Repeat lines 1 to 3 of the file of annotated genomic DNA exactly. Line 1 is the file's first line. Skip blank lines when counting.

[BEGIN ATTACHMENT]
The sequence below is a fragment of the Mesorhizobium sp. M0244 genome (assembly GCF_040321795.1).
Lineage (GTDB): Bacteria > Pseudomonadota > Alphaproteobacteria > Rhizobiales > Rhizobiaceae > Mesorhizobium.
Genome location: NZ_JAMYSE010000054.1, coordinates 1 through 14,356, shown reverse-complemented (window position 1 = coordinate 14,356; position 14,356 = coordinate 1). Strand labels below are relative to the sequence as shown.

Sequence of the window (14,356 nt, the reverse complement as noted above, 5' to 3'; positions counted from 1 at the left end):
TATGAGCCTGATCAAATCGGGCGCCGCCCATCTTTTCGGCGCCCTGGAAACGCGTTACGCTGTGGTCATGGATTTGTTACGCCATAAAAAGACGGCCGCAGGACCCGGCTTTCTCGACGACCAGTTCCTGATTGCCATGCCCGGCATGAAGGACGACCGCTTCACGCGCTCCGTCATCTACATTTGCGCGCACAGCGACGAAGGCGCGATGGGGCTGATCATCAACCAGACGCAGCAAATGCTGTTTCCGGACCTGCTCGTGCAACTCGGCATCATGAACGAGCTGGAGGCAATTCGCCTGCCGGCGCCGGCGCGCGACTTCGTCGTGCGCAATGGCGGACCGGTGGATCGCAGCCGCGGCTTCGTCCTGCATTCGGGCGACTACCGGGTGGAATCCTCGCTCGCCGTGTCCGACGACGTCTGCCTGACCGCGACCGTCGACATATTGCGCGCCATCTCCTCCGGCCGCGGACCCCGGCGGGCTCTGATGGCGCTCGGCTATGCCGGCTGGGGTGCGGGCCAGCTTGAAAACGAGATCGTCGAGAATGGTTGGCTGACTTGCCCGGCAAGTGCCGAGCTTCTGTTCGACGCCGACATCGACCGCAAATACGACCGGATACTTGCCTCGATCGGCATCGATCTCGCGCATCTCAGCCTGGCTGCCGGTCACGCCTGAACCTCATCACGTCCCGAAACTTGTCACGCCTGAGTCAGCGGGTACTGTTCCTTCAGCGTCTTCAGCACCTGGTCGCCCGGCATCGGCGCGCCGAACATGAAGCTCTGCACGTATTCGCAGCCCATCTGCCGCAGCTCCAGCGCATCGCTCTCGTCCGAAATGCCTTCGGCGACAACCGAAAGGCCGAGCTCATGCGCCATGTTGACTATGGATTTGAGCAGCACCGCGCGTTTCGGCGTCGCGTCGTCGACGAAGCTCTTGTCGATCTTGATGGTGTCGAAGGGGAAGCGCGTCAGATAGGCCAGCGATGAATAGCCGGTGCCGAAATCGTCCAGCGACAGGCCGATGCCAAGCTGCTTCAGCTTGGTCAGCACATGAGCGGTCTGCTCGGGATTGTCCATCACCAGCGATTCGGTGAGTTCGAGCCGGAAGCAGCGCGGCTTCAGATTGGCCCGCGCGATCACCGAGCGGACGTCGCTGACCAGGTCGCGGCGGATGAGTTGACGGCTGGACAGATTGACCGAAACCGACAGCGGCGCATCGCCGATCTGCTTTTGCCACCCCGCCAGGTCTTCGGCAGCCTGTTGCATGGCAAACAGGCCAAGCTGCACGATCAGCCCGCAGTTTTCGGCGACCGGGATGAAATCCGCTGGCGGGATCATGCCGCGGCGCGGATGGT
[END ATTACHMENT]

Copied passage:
The sequence below is a fragment of the Mesorhizobium sp. M0244 genome (assembly GCF_040321795.1).
Lineage (GTDB): Bacteria > Pseudomonadota > Alphaproteobacteria > Rhizobiales > Rhizobiaceae > Mesorhizobium.
Genome location: NZ_JAMYSE010000054.1, coordinates 1 through 14,356, shown reverse-complemented (window position 1 = coordinate 14,356; position 14,356 = coordinate 1). Strand labels below are relative to the sequence as shown.